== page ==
It’s in my vocabulary. I know I own it. But sometimes when it comes to setting boundaries … the “no,” doesn’t quite make it’s way to the top of the list.

Now when I put others at the top of my priorities and I’m working on a project for them, I have no problems zoning things out and saying no to distractions, procrastination, and toxic encounters that are gonna take my juice away. If I gave my word to help someone out, either with a grant, volunteer work, or just my time, I make it happen. I sacrifice and say no to things so that I can be there for that person. I say no to sleeping in, I say no to just grabbing a quick coffee with someone that winds up being an entire afternoon, I say no to Netflix, I say no to Stephen Colbert.  It’s painful, but I have to do it. I gave my word.

I set boundaries for myself so that I could come through for others. But when I try to do that for myself … the “no,” is nowhere to be found.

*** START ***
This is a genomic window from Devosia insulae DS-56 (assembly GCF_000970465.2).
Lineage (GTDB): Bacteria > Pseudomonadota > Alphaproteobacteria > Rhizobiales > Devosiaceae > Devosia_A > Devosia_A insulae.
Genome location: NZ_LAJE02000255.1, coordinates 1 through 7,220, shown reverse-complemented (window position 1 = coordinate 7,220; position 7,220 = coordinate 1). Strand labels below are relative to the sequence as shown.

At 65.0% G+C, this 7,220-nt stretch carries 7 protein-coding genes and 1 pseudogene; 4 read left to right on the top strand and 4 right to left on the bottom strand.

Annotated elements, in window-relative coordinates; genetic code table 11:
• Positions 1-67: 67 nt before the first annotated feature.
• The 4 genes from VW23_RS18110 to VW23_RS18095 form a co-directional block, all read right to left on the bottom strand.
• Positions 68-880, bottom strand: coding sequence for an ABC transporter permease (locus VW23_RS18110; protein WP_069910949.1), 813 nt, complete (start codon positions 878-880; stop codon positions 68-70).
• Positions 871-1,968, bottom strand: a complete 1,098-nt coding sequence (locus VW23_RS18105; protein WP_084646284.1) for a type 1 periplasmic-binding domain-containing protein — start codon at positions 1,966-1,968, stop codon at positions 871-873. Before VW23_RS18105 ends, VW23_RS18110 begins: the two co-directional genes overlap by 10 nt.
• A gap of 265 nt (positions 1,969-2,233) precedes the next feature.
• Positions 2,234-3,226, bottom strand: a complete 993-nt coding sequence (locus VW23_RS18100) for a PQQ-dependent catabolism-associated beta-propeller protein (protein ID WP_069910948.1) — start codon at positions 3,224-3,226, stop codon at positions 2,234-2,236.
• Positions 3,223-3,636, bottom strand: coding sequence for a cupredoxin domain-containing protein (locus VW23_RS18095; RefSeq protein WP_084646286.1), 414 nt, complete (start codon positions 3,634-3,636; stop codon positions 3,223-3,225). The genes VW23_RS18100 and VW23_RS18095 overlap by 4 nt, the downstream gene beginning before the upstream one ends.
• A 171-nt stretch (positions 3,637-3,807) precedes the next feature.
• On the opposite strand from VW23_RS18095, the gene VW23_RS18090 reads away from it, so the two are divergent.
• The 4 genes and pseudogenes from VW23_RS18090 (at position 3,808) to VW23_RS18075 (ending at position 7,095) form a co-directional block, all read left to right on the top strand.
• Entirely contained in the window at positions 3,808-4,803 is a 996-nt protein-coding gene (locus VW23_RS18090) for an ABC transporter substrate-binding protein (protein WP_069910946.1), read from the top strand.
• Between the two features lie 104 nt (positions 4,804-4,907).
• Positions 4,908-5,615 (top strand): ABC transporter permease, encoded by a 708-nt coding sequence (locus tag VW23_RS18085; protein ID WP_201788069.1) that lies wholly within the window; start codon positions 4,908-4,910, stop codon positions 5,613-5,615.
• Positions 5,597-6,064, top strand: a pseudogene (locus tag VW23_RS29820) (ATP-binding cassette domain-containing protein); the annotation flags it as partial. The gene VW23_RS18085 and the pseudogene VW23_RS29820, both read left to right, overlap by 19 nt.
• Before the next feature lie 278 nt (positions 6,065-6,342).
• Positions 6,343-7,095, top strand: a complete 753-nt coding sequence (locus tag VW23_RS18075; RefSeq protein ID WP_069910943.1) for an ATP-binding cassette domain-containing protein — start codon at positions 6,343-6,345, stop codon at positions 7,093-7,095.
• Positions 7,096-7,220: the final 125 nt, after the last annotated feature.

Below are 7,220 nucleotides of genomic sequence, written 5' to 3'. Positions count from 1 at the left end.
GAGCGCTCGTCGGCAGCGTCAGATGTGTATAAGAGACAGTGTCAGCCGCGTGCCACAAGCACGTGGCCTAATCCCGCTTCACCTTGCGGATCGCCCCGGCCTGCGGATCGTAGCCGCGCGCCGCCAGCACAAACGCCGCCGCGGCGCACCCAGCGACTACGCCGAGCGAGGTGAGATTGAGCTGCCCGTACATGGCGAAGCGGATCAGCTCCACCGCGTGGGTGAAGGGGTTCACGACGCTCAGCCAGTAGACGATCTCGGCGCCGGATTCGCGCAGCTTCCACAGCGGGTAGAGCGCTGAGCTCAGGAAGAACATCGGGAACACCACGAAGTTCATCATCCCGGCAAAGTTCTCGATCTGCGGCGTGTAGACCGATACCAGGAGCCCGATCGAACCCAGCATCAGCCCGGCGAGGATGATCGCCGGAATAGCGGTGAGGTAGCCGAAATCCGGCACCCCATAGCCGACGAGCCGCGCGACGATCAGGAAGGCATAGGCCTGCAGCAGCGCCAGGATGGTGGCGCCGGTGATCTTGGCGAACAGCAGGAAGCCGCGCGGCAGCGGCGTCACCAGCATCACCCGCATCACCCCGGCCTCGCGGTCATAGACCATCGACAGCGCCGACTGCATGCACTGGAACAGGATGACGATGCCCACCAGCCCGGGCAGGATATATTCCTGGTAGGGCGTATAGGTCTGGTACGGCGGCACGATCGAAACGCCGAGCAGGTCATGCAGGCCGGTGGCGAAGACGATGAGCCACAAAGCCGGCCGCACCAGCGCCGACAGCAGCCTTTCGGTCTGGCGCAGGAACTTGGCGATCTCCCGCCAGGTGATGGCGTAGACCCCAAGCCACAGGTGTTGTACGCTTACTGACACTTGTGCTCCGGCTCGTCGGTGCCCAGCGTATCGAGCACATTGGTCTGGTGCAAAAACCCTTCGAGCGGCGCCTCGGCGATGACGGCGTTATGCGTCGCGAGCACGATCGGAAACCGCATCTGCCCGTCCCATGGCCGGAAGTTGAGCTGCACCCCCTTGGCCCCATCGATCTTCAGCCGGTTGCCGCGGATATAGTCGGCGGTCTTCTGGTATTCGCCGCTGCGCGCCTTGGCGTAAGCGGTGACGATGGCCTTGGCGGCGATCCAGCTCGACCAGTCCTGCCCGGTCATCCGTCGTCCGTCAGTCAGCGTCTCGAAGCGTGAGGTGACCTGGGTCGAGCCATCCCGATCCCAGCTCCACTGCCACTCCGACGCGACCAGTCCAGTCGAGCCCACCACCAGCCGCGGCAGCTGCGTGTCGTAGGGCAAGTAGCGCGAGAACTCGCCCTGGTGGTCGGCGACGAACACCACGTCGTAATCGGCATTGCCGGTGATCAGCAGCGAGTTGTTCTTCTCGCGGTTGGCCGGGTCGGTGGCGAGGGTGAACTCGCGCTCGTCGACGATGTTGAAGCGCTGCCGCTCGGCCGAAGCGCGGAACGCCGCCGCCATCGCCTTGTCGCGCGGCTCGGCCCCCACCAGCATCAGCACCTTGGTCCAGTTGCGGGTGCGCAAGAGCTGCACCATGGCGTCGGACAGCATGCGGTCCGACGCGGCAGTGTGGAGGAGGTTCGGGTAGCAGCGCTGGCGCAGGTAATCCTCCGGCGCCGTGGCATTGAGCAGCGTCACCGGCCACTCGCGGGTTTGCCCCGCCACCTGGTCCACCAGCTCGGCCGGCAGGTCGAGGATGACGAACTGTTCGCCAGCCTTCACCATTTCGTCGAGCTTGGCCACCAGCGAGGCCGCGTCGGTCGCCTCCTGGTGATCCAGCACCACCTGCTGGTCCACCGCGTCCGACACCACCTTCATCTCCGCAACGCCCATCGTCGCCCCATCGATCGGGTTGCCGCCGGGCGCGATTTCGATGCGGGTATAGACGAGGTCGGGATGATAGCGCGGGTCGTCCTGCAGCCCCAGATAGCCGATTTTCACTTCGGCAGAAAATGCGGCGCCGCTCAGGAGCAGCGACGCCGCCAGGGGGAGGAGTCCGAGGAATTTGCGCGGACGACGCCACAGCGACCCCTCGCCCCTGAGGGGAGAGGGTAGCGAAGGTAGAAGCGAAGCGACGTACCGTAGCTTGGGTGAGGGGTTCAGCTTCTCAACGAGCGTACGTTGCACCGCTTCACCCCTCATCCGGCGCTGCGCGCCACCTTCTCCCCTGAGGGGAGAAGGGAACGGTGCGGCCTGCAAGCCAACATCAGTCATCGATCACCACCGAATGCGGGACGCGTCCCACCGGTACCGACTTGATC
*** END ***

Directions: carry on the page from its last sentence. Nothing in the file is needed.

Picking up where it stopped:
Standards fall short and deadlines are always extended. It’s sad because the power of no is sometimes stronger when other people are counting on me. But I realized that I should hold myself to the same standard I give to others. I’m more relaxed when it comes to me, as I can always say … well, I can pick it tomorrow.

Sad to say that sometimes this happens more than it should. I’m trying to get better at it. I’m trying to be stricter with my own boundaries when it comes to writing. I’m trying to hold myself to those deadlines. I’m trying to give myself the same amount of respect without feeling guilty about doing it.